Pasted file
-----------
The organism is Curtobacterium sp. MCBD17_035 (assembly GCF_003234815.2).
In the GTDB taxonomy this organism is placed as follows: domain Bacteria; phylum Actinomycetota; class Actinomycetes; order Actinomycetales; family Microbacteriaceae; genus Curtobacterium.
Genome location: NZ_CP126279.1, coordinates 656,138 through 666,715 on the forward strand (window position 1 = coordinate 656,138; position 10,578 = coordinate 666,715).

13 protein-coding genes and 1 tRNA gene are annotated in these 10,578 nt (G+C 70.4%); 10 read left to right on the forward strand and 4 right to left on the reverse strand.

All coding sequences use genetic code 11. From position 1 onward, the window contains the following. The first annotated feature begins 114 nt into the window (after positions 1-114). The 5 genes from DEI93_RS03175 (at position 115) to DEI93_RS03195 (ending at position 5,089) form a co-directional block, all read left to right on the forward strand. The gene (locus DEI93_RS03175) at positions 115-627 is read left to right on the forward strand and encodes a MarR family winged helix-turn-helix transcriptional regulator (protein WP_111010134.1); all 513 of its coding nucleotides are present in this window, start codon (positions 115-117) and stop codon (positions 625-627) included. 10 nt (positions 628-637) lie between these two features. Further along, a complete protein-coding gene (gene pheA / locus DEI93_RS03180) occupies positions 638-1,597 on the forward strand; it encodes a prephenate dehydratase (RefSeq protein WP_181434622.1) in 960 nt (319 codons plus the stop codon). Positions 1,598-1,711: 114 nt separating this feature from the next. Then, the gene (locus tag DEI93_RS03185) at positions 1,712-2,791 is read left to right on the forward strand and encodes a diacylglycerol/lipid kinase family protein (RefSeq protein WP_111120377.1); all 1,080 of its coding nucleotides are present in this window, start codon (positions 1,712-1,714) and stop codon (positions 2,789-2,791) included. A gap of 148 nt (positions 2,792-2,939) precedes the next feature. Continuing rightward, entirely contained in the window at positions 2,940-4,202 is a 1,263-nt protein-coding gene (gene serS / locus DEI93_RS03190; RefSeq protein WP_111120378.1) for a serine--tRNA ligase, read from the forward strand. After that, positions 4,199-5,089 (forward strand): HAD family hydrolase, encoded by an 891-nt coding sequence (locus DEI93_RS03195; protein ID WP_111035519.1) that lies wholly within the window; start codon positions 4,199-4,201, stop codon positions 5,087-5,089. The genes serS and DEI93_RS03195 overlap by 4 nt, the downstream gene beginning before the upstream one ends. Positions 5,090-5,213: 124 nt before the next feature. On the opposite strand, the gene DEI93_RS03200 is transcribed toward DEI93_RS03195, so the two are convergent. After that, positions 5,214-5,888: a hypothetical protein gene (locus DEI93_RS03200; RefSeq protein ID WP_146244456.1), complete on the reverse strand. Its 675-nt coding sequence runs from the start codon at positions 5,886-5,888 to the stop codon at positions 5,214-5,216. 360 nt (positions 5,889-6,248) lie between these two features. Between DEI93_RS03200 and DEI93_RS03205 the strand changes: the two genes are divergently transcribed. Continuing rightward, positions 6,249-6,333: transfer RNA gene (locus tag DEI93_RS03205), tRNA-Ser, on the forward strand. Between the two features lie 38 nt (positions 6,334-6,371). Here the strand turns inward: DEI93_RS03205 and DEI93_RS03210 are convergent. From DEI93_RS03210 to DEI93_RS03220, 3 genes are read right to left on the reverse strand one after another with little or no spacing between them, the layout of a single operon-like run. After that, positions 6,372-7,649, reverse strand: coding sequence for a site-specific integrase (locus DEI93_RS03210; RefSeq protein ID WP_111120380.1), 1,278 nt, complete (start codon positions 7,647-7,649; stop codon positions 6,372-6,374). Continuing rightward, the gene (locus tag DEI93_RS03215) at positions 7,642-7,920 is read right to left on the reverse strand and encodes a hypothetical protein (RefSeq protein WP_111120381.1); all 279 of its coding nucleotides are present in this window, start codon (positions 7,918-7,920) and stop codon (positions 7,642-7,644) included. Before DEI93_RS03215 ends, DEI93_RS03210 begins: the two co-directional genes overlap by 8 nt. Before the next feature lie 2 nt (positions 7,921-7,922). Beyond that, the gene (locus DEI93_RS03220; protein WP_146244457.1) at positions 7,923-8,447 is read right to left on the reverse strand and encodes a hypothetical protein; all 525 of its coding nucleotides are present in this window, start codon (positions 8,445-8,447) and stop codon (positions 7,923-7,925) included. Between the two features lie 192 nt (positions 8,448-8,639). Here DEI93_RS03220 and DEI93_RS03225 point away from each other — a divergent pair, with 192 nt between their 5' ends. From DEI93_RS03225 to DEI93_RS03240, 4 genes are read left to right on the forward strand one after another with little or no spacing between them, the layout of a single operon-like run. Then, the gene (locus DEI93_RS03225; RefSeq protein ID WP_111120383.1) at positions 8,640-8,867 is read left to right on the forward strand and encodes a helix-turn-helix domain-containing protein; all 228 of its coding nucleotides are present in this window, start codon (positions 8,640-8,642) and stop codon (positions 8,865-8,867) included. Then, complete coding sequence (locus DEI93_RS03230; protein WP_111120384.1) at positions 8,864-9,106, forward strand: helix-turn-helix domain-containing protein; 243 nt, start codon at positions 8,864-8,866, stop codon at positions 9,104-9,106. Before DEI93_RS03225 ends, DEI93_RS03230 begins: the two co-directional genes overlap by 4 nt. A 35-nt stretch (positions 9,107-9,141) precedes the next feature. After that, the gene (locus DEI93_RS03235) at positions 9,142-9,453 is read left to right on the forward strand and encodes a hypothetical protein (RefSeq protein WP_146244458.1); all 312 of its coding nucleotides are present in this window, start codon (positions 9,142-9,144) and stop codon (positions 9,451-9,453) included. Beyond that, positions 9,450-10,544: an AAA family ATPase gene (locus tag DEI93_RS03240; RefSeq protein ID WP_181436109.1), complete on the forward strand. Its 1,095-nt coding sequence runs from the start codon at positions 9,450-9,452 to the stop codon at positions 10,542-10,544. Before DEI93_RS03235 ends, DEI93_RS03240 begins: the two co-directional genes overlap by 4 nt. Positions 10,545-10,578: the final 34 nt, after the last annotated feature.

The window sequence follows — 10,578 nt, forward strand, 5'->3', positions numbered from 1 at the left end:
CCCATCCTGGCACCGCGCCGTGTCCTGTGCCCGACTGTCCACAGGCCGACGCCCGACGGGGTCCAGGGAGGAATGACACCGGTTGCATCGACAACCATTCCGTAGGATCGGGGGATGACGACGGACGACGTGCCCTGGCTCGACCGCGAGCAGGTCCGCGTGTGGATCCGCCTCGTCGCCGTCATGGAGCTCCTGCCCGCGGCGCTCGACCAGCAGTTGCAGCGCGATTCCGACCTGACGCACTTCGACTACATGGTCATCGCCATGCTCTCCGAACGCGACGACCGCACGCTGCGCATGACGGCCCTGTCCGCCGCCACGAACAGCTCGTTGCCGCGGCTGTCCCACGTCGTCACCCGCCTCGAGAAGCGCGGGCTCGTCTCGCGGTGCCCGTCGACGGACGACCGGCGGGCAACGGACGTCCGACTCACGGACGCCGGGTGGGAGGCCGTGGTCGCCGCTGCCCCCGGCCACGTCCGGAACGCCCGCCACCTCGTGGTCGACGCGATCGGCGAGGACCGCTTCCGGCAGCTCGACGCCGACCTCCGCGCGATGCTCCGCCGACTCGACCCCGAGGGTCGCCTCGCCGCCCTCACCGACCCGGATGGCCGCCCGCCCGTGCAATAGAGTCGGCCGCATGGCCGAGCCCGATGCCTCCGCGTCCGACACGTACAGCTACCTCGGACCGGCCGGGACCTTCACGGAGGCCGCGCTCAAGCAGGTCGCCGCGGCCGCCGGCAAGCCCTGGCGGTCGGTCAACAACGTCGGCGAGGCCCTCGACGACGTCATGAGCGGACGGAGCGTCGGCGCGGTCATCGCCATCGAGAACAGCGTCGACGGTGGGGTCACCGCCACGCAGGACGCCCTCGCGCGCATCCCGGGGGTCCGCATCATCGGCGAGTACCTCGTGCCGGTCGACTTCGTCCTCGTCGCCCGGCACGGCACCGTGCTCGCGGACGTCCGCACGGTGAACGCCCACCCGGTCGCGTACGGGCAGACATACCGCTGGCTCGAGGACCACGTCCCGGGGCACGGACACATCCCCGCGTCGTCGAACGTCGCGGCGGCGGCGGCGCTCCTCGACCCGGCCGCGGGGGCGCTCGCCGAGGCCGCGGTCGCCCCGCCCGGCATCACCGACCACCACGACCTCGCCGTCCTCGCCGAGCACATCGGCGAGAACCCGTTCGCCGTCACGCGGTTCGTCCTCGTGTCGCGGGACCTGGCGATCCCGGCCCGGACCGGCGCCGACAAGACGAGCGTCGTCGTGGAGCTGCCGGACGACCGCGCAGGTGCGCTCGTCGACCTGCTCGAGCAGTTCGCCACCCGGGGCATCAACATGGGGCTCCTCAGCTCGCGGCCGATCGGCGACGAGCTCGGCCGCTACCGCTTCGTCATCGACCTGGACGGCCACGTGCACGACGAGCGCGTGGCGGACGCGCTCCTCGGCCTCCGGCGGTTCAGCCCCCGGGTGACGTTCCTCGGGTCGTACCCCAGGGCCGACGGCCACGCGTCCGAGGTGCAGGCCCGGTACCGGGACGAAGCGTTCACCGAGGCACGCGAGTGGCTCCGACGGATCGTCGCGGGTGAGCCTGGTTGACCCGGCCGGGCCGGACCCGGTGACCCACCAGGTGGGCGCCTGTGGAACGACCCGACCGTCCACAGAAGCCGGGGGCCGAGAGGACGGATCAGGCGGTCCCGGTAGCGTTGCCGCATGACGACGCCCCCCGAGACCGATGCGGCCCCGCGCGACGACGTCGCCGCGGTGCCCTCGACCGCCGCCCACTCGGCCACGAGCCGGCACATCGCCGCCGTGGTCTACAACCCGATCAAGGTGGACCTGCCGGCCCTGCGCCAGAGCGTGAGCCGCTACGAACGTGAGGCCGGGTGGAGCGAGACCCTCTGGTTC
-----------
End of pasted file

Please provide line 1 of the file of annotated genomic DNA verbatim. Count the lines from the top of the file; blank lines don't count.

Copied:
The organism is Curtobacterium sp. MCBD17_035 (assembly GCF_003234815.2).